WASHINGTON -- Already mocked by some as "snail mail," first-class U.S. mail will slow even more by next spring under plans by the cash-strapped U.S. Postal Service to eliminate more than 250 processing centers.
Nearly 30,000 workers would be laid off as the post office struggles to respond to a shift to online communication and bill payments. The cuts are part of $3 billion in reductions aimed at helping the agency avert bankruptcy next year. They would virtually eliminate the chance for stamped letters to arrive the next day, a change in delivery standards that have been in place since 1971.
The plan technically must await an advisory opinion from the independent Postal Regulatory Commission, due in March, an opinion that is nonbinding.
At a news briefing, postal vice president David Williams said the post office needs to move quickly to cut costs amid steadily declining mail volume..
The agency already has announced a 1-cent increase in first-class mail, to 45 cents beginning Jan. 22.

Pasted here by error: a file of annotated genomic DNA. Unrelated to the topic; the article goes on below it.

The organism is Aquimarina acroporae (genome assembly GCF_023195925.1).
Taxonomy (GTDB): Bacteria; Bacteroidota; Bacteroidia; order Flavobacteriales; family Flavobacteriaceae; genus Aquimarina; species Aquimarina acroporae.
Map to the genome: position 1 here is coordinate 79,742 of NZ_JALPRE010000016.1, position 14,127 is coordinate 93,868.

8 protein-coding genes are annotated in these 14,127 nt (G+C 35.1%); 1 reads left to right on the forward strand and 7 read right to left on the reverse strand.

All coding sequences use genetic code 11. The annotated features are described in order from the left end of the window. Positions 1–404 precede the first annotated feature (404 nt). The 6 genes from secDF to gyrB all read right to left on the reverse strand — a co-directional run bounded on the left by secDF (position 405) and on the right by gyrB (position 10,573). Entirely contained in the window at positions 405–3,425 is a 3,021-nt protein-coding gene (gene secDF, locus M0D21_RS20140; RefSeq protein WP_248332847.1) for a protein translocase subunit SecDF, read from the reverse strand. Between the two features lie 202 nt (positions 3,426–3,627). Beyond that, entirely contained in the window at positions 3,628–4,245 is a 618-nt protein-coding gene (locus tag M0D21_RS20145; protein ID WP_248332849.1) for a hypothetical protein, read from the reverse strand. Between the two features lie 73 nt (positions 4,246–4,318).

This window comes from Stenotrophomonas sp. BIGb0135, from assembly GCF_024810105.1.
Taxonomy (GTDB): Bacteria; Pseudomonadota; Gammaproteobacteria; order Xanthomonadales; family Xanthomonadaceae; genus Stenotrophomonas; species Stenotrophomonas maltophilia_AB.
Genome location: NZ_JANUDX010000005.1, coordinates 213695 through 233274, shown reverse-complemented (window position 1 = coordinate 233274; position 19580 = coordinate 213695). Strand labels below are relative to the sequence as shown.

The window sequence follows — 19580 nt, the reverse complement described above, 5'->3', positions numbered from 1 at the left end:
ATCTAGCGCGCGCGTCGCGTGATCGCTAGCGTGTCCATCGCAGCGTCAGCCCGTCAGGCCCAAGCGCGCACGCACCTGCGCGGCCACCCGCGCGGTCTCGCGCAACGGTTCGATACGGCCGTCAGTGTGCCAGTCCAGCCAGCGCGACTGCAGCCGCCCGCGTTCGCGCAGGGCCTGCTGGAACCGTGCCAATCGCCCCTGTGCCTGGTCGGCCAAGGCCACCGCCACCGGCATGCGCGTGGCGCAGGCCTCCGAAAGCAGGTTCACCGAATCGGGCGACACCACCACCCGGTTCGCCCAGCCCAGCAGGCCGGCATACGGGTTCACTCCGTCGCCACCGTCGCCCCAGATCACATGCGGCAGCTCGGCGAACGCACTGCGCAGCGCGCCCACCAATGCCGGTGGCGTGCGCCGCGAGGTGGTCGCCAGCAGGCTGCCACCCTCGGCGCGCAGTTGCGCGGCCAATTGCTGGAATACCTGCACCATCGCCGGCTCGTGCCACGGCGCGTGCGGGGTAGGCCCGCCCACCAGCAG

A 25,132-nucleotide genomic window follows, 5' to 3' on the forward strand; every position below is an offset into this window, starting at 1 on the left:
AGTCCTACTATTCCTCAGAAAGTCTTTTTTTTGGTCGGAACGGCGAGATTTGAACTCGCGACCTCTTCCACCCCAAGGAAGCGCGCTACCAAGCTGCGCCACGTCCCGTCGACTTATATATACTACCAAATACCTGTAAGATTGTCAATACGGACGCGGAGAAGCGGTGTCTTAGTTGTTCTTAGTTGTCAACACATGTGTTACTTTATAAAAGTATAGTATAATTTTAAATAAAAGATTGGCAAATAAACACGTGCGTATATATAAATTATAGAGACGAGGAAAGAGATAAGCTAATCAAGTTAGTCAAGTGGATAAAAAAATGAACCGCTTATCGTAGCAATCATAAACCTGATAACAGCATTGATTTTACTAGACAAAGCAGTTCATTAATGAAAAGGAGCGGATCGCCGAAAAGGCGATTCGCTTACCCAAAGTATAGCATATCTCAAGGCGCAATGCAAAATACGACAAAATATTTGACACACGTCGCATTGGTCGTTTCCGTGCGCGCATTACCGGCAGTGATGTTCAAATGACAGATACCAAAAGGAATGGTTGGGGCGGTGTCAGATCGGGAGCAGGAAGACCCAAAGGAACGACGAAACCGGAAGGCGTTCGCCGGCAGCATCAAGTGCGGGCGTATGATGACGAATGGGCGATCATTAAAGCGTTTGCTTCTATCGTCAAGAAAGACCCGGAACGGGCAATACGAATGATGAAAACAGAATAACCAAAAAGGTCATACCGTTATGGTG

Williams said in certain narrow situations first-class mail might still be delivered the next day -- if, for example, newspapers, magazines or other bulk mailers are able to meet new, tighter deadlines and drop off shipments directly at the processing centers that remain open. But in the vast majority of cases, users of first-class mail will see delays.
"Are we writing off first class mail? No," Williams said. "Customers are making their choices, and what we are doing is responding to the current market conditions and placing the Postal Service on a path to allow us to respond to future changes."
The changes in first-class mail delivery could go into place without permission from Congress. -- AP